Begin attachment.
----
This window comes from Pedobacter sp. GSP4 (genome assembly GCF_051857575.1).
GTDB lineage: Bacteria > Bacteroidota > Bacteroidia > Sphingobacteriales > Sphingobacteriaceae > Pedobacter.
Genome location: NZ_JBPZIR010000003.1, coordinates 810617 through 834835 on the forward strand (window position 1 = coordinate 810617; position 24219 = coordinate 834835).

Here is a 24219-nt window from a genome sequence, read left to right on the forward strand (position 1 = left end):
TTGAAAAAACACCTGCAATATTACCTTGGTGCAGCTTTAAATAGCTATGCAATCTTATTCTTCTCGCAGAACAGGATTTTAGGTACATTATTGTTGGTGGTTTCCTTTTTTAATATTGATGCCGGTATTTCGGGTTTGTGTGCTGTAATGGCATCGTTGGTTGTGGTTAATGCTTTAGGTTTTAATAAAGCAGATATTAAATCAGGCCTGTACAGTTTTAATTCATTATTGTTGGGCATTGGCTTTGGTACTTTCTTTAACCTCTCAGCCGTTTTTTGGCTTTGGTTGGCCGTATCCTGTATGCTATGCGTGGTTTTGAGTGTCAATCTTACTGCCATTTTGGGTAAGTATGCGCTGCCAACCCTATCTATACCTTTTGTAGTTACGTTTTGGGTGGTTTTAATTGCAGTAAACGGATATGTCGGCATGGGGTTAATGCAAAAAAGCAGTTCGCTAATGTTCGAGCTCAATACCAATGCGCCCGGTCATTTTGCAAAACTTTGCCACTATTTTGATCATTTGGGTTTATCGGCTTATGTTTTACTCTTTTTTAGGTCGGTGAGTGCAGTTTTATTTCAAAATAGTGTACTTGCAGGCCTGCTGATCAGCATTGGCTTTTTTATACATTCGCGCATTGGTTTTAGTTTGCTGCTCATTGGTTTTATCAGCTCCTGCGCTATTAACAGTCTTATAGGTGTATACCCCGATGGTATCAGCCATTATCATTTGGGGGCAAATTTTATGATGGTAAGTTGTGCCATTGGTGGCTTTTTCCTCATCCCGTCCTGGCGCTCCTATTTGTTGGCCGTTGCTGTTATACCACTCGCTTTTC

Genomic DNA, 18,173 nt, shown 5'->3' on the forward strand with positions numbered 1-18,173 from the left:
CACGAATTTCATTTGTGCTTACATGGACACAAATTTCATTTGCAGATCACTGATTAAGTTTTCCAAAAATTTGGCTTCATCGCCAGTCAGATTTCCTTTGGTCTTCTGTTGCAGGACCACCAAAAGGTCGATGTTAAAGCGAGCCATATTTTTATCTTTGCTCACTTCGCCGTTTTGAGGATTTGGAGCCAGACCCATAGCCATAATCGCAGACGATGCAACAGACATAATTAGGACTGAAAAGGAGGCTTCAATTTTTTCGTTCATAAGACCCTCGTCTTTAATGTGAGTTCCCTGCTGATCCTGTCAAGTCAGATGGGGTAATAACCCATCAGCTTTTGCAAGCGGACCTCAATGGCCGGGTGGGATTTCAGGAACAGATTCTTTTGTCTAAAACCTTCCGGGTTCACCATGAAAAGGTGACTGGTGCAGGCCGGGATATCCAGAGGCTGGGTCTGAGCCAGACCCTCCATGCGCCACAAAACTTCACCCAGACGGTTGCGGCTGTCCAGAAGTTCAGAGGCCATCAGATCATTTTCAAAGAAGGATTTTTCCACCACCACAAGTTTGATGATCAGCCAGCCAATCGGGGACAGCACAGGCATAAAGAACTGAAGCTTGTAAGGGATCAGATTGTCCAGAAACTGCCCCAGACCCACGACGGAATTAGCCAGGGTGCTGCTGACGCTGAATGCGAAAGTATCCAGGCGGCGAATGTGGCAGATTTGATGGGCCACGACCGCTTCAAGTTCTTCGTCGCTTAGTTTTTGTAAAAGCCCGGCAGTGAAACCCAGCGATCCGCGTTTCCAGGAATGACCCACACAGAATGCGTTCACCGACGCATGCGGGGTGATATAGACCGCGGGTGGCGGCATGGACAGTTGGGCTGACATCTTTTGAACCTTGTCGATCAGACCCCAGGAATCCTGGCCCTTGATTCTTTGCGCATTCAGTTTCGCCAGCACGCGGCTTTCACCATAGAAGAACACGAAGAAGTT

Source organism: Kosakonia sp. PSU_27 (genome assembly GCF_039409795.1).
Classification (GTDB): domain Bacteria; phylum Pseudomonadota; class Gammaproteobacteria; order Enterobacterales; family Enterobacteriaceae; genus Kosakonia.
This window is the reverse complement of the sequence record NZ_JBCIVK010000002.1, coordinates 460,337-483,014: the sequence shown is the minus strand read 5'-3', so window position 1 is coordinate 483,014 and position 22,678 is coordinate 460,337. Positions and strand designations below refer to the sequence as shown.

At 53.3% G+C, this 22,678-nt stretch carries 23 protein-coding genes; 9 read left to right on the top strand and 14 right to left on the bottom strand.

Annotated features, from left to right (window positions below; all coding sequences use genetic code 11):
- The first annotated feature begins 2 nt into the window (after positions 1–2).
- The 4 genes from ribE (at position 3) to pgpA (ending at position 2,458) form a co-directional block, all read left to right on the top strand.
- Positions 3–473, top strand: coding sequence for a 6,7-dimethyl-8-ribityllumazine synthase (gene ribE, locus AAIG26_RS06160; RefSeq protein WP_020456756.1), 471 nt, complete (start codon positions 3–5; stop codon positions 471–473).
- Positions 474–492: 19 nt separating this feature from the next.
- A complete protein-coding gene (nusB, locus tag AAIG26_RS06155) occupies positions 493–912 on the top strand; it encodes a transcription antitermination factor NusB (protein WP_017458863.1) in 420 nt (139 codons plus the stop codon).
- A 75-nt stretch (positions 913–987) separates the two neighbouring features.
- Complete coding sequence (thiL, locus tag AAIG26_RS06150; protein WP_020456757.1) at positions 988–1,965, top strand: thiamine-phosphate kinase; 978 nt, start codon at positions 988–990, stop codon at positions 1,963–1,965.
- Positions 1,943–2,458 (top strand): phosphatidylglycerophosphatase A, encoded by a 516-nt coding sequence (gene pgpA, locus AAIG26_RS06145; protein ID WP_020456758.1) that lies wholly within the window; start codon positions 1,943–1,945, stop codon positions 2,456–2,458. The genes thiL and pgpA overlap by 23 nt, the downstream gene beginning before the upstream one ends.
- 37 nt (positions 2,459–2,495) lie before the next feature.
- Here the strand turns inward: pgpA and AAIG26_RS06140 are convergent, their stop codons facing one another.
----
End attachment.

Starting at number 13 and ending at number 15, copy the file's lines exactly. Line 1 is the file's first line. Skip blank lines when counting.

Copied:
- The first annotated feature begins 2 nt into the window (after positions 1–2).
- The 4 genes from ribE (at position 3) to pgpA (ending at position 2,458) form a co-directional block, all read left to right on the top strand.
- Positions 3–473, top strand: coding sequence for a 6,7-dimethyl-8-ribityllumazine synthase (gene ribE, locus AAIG26_RS06160; RefSeq protein WP_020456756.1), 471 nt, complete (start codon positions 3–5; stop codon positions 471–473).